An Alter to Inspire Gratitude
As 2012 comes to a close, some of us celebrate the good that has entered our lives and reconcile that which has brought sadness, insecurity, or anger. This kind of emotional (vichara), or self-reflection, is a powerful way of releasing the past and making space for new life to flourish. I often celebrate the New Year by making a list of my intentions for the year to come — writing down what I want for myself, using affirmative language, and, of course, making it all sound yogically kosher: "In the year to come, I'll serve my students with joy. I'll experience abundance in my spiritual, emotional, and material life. I'll live within my heart and center and respond through love." Stuff like that. This year I intend on spending more time consciously recollecting my words and actions of the previous year... Something that's not always easy, but I find that it is exactly what I need sometimes.
In the Yoga Sutras, Patanjali says that Vichara/Self-Reflection is a way of clearing the underbrush out of our inner field. When we make up our mind to look clearly at our own unconscious actions, or the inner murk that can hide our less savory motives, we dissolve a lot of the sludge that we carry around in our heart. The miracle of (Vichara), or self-reflection is that it creates a current of self-awareness that can bring transformation all by itself. The process of recalling a charged event, bringing it to consciousness, feeling remorse if appropriate, and then letting it go is the precursor to letting go of the negativity and self-judgment embedded in the memories of actions we might regret.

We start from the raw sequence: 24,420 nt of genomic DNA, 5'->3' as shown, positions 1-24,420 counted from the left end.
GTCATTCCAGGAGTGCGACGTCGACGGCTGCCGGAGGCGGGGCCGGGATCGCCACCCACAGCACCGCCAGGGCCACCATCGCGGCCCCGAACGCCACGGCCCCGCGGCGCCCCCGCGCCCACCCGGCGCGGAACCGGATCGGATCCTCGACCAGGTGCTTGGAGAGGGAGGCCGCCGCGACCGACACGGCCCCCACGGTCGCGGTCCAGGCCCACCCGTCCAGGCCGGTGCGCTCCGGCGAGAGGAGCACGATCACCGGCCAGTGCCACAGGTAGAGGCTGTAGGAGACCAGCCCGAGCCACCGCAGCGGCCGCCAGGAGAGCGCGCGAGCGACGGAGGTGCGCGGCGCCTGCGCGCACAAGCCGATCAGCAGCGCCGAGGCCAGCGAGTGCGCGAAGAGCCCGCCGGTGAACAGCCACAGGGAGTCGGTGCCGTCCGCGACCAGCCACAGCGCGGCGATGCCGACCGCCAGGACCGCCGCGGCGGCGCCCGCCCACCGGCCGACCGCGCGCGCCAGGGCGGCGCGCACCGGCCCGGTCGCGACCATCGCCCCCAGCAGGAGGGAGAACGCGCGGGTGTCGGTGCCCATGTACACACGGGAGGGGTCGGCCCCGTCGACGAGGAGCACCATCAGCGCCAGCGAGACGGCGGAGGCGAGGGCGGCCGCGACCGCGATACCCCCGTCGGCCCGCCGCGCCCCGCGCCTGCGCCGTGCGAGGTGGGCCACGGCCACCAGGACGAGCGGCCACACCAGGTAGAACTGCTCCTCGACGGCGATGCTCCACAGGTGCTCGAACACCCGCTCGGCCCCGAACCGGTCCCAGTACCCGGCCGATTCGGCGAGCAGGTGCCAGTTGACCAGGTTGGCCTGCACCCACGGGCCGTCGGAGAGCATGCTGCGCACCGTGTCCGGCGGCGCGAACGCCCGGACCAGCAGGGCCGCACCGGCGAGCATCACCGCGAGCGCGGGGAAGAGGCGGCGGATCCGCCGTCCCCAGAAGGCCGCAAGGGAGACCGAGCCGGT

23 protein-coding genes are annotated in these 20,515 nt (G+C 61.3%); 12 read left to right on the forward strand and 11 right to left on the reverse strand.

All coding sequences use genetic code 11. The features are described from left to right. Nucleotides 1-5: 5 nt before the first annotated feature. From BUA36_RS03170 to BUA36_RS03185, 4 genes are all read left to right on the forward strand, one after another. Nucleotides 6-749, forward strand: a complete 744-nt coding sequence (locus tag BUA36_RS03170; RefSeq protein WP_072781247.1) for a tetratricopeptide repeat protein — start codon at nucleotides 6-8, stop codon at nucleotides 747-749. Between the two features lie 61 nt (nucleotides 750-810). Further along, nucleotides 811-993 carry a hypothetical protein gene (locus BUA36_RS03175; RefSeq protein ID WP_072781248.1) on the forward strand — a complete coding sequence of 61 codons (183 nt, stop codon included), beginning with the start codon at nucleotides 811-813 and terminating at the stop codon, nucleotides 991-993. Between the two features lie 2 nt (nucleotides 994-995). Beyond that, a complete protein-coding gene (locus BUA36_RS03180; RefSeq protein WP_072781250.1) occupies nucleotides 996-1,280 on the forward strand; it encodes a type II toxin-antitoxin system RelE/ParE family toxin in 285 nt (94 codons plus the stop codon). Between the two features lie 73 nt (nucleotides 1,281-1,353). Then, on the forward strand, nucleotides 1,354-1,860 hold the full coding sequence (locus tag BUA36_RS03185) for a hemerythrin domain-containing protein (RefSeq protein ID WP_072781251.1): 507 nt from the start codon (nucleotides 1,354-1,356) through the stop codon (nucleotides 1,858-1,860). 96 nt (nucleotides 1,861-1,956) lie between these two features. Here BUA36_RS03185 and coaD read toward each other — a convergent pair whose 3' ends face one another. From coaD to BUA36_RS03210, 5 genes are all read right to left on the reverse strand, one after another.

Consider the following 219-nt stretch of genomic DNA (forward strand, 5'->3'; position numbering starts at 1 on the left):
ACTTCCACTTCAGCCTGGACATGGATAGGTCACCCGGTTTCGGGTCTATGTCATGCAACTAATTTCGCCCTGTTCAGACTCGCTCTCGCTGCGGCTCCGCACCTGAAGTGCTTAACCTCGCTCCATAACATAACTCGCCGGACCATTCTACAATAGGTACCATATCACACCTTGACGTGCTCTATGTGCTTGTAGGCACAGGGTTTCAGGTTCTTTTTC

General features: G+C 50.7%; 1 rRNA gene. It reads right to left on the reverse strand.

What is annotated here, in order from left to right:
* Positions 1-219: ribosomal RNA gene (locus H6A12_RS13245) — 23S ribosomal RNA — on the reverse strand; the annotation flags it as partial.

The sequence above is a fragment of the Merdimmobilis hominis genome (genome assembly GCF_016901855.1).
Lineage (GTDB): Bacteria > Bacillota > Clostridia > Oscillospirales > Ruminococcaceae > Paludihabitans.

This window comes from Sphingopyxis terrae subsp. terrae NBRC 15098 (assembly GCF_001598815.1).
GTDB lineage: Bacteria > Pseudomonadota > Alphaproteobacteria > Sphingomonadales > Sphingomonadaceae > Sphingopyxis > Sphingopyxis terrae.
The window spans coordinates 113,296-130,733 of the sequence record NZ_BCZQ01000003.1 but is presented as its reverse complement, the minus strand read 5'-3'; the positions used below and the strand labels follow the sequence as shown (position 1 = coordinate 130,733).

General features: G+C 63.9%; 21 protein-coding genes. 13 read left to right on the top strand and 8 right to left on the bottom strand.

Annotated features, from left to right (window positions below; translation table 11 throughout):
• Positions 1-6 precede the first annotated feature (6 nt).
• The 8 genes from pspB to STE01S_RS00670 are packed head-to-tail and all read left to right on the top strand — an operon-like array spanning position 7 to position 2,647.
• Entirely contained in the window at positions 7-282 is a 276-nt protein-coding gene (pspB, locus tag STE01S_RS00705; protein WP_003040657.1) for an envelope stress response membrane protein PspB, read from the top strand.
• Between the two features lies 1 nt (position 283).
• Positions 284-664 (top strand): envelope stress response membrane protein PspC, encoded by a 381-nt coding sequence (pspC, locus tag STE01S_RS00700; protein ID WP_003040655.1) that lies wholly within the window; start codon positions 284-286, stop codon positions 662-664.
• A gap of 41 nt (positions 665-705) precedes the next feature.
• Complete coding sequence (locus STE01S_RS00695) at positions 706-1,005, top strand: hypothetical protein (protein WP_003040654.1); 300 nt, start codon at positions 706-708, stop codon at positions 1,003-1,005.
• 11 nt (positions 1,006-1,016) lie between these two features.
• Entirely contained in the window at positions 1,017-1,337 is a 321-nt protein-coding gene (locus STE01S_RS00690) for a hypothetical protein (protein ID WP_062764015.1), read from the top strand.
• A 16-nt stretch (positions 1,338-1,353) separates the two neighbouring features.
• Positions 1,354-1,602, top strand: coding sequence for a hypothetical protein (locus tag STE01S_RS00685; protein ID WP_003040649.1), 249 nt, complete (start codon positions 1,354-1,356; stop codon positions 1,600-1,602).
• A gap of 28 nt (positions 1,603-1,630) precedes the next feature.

Looking at ourselves honestly is not easy for most of us. Often it's downright uncomfortable. Our habits of self-justification, blame, and denial are sometimes deeply rooted. Some of us have a hard time admitting our successes. Most of us have an even harder time admitting our mistakes. One reason for this is that we identify so closely with our usual way of doing things that we don't believe that we can change. Sometimes we don't want to! However, the more you get in the habit of looking back at your day, week, or month and clearing your discomfort, the more automatic it becomes.
And so this morning I spent time rearranging my alter and my inner-self to reflect my new focus and intention for the upcoming year -- Gratitude and Self-Healing. The essence of an altar is to honor Divine energies, express gratitude, give offerings and ask for blessings and protection. My last alter was focused on opening my heart and so it had pictures of people I hoped to forgive or send love and compassion and peace towards... My new alter includes a picture of my grandparents and of my love, Mike. Other little things are here and there. A mala that I gave to my Grandma about a year before she died. Flowers and a rose quartz mala that Mike gave me. Crystals, incense, and pictures of deities that create a loving feeling in my heart... A quote that moves me, which I posted in the last blog entry, but you can read it here if you like.